Tuesday, February 19, 2013

Mutations are random, but evolution may be more predictable than originally thought

Image from science.howstuffworks.com
Life on earth is both ubiquitous and diverse - we're surrounded by somewhere around 8.7 million different species - and the mechanism for how such diversity came about is an interesting question. New research published today suggests that although genetic mutations happen at random, different organisms are able to find the same solution to an environmental pressure.

Genetic diversity can happen when a species is separated and given different environmental pressures. In 2008 Michael Doebeli, evolutionary biologist working at the University of British Columbia, showed genetic diversity in E-Coli occurs even when two strains are in the same environment. In an environment of glucose and acetate, one strain of E-Coli evolved to quickly change between digesting glucose to digesting acetate while another strain made the transition much more slowly. Since publishing those results Doebeli has been studying how this diversification happened.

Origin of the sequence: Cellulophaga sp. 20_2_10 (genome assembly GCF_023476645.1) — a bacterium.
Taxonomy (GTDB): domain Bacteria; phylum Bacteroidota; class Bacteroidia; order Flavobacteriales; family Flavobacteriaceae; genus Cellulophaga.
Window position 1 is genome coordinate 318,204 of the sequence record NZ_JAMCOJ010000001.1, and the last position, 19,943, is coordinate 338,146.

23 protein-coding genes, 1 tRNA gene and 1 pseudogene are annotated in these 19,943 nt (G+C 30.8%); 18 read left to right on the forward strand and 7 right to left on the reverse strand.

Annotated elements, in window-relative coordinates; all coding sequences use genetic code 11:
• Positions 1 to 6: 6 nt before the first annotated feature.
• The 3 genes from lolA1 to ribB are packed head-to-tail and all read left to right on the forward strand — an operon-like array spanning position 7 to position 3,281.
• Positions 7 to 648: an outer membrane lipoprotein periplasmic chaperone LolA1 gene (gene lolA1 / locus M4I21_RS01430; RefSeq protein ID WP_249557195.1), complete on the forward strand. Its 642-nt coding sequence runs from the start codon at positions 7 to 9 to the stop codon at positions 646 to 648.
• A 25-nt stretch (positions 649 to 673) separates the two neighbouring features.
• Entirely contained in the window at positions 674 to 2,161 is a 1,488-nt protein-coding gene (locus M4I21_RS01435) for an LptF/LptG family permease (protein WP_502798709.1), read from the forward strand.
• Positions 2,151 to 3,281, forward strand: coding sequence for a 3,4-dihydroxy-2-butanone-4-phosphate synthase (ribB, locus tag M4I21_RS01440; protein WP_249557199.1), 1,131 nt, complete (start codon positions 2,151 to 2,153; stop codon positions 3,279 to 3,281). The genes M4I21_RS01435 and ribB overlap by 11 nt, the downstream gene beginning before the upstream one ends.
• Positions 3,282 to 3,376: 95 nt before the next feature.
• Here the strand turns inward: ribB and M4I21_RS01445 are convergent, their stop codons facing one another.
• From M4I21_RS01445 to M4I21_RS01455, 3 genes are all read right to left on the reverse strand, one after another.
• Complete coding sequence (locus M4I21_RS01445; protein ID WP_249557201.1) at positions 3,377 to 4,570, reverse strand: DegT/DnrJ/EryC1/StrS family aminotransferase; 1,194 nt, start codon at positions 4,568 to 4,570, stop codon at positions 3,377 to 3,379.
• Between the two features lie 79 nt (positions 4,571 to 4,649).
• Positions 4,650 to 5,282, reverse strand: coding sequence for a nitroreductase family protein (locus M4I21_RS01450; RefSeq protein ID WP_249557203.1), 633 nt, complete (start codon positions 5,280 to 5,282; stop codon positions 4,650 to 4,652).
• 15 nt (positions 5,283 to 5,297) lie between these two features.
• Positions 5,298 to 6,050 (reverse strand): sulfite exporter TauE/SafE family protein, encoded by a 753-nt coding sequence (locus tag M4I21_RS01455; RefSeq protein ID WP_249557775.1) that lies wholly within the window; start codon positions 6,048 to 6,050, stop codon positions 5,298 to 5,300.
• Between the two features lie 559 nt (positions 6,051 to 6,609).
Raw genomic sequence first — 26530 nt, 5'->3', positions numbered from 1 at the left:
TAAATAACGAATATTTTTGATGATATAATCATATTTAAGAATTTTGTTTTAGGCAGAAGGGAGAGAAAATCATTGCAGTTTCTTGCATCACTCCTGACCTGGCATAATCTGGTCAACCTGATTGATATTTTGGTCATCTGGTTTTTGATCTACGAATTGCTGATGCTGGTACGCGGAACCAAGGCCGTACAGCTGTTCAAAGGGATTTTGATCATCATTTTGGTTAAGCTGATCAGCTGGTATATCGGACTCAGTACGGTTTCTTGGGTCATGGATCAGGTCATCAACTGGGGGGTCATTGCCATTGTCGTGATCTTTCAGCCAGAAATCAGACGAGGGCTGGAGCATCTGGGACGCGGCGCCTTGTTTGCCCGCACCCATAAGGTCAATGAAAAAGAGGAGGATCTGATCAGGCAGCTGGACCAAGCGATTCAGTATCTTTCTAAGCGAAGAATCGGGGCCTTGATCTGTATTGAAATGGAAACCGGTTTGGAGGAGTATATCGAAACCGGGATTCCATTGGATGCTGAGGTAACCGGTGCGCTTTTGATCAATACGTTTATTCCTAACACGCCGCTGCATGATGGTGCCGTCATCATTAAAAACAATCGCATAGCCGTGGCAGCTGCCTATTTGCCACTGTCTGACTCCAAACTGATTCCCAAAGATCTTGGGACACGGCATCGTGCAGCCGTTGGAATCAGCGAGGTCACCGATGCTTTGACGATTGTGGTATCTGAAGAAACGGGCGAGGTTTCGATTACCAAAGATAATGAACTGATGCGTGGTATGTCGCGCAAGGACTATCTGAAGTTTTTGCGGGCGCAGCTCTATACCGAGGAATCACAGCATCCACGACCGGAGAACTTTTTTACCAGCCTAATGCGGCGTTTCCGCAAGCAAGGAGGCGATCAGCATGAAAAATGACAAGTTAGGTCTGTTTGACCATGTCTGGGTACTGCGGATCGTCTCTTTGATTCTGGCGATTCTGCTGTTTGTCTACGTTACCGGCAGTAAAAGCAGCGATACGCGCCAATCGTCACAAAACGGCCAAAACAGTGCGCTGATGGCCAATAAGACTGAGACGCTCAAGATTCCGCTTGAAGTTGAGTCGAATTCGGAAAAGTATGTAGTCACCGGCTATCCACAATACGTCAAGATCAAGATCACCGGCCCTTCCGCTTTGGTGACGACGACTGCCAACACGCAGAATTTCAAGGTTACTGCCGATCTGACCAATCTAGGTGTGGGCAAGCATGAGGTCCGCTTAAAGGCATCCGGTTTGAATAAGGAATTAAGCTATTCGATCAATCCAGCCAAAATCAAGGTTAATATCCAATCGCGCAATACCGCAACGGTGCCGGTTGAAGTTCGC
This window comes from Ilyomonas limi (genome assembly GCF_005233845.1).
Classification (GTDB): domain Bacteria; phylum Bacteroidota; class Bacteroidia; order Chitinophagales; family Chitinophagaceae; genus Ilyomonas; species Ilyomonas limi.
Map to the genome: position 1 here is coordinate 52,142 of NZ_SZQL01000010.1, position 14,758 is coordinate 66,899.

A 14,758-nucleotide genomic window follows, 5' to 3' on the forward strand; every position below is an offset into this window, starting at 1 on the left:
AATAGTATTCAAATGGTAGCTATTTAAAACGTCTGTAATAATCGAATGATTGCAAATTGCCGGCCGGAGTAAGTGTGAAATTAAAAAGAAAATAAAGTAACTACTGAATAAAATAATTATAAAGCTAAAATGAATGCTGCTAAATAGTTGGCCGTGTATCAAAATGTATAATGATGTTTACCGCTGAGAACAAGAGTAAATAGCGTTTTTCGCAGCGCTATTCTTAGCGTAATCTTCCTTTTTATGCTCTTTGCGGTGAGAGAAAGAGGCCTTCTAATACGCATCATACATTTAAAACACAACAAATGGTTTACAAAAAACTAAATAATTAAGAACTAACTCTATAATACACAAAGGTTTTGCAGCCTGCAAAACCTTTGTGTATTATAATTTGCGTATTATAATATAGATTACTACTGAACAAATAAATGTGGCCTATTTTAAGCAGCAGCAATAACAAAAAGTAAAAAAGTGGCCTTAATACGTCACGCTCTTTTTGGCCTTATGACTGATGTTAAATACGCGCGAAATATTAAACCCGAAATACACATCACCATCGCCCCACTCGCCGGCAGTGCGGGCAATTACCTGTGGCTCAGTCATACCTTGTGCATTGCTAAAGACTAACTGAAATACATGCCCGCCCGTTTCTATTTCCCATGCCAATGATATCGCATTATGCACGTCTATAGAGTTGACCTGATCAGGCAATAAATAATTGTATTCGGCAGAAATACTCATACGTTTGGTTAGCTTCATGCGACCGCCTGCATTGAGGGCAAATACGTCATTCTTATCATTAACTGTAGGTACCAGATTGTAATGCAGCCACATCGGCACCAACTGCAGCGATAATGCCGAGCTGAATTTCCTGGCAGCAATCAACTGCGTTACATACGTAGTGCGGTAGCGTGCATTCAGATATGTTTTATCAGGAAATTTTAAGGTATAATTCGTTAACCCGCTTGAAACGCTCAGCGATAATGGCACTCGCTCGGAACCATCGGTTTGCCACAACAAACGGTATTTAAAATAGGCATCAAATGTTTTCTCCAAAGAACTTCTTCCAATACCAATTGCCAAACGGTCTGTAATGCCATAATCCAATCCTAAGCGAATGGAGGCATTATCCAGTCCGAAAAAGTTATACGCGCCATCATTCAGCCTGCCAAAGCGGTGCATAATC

They did this by analyzing 17 gene samples from E-Coli that had been frozen at different stages of the initial experiment. This allowed them to see which mutations happened and in what order. Interestingly, even though the strains adapted to their environment at different times they adapted in the same way. In other words, even though the mutations are random the bacteria found the same solution to their hunger woes. Since evolution is not a guided process (mutations are random) these results are surprising. It seems that bacteria in a specific environment will evolve in a more predictable manner than originally thought.